EU calls Guernsey’s zero-10 tax regime ‘harmful’

The offshore domicile’s corporate tax regime has been deemed harmful by EU officials, a decision which may affect private equity fund management and fund administration companies on the island.

The European Union’s Code of Conduct Group on business taxation has ruled that Guernsey’s zero-10 tax regime is “harmful”; the group had previously ruled similarly on Jersey’s and the Isle of Man’s regimes.

The tax rate for all companies, both owned by residents and non-residents, is zero percent but profits distributed from companies owned by local shareholders are taxed at 20 percent. 

This 20 percent is known as ‘deemed distribution’ and is what the EU believes is harmful, as it effectively creates a two tier tax system for residents and non-residents.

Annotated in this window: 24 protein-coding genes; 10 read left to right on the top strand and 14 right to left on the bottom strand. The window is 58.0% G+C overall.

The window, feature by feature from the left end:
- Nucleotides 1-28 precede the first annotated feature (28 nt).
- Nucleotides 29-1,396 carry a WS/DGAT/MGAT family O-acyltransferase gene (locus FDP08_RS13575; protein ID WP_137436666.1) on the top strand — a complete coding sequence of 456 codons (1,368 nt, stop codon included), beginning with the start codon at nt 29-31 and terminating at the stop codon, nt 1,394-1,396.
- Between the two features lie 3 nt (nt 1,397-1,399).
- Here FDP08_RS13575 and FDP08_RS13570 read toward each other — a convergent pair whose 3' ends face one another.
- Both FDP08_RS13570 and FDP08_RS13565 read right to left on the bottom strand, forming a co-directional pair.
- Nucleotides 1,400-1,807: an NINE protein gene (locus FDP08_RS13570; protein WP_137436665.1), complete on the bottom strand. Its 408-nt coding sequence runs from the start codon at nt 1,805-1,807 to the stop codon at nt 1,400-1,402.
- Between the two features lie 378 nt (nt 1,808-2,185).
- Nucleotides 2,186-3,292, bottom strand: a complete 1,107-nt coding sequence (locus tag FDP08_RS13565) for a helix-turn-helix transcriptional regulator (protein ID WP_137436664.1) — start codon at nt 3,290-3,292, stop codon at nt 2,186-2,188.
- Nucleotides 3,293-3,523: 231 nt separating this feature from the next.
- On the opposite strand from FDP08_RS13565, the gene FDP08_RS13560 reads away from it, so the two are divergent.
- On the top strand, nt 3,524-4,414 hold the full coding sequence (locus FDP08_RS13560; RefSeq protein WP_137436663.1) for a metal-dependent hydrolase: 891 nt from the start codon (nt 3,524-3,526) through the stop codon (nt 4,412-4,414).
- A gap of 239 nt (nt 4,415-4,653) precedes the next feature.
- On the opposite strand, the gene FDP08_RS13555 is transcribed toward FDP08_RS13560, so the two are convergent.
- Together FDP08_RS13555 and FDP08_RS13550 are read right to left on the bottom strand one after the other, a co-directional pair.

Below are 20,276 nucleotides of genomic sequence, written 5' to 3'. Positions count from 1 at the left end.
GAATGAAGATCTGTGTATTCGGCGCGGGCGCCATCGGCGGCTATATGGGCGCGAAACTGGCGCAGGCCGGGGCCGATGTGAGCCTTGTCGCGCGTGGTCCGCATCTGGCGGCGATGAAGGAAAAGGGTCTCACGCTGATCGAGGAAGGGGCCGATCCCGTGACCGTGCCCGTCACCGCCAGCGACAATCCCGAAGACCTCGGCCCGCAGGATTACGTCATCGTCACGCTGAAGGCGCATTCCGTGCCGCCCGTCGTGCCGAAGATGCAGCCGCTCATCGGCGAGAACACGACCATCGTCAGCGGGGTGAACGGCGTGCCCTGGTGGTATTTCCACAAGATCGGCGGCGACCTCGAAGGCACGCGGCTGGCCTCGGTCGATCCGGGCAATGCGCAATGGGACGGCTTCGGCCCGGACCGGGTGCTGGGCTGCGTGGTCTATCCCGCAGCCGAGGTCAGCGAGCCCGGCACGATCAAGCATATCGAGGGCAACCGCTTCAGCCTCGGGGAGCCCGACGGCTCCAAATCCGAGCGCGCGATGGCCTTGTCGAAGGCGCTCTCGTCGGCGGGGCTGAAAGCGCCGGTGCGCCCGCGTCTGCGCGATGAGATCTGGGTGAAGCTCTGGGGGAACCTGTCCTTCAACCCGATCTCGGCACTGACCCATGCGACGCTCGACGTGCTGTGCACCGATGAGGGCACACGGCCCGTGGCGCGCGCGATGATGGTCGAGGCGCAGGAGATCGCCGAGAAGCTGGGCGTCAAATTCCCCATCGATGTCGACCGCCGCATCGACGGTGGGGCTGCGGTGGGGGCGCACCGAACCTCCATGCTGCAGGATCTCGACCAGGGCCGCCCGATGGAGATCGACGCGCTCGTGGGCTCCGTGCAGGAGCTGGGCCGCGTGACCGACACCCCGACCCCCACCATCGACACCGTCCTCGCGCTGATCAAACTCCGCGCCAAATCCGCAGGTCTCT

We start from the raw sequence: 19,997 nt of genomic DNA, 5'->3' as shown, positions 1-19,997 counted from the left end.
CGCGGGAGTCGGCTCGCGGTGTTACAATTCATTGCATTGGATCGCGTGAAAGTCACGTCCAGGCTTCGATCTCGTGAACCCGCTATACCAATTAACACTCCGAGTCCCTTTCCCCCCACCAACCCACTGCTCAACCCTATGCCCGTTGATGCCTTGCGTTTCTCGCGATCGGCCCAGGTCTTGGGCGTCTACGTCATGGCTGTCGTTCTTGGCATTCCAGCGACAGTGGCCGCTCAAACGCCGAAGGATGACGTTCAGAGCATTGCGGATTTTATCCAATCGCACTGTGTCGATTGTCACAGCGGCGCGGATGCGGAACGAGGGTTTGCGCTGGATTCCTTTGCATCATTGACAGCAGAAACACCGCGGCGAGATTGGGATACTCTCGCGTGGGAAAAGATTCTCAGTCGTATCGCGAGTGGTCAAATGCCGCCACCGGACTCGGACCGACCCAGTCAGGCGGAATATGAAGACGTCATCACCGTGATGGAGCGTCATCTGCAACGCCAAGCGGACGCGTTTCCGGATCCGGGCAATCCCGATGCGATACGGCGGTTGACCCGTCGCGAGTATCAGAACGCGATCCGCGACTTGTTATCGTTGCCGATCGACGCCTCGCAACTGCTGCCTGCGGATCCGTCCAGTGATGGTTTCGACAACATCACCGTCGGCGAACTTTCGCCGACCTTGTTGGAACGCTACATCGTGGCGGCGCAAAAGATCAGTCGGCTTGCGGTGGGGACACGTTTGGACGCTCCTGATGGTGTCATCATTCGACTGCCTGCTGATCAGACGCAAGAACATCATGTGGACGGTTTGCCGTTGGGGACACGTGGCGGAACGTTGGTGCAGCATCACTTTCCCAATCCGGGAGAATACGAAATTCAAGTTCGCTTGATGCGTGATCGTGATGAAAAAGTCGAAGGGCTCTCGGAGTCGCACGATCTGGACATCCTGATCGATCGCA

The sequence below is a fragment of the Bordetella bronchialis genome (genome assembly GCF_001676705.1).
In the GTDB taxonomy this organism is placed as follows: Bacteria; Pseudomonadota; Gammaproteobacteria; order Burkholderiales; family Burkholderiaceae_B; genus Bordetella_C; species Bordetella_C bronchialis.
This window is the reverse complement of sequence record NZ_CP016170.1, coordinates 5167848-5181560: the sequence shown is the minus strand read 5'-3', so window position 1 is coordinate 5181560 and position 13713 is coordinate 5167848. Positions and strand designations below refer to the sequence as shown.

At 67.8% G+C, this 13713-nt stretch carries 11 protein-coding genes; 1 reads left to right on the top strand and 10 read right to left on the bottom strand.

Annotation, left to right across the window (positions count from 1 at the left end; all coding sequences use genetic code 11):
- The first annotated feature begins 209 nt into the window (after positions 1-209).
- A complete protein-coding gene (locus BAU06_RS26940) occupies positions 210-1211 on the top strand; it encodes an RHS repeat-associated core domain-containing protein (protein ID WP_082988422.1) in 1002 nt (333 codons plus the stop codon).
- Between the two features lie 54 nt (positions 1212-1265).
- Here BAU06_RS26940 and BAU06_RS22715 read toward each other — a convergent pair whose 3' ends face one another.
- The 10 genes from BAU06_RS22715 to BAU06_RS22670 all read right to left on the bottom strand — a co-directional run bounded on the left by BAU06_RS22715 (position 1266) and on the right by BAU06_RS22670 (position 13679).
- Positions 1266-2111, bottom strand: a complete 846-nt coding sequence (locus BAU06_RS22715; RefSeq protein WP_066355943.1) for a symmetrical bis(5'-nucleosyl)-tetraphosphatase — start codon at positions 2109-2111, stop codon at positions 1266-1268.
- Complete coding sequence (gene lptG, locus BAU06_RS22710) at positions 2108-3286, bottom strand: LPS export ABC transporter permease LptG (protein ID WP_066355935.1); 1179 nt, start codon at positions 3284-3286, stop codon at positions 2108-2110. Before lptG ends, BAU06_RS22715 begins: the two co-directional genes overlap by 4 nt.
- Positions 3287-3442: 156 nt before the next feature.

“The obvious solution to make the regime compliant is to remove this deemed distribution element, which is the solution that Jersey and the Isle of Man have already adopted,” a source close to the matter said.

If so, it could mean that fund administration and fund management companies are taxed to recoup lost tax revenue Guernsey faces by not charging local shareholders a 20 percent tax rate. 

“In Guernsey the 10 percent only covers banking profits whereas in Jersey the 10 percent is wider, covering fund administration companies and so on,” said the source. “This could be a possibility for Guernsey if they lose the deemed distribution element and the tax take. This is a way they could be looking to recoup some of that money.”

Despite any changes, funds will remain untaxed as the government is expected to later this year expand its tax exempt regime for collective investment schemes to include “any vehicle which is part of a fund structure”, according to a statement from Guernsey Finance, a state-backed trade association.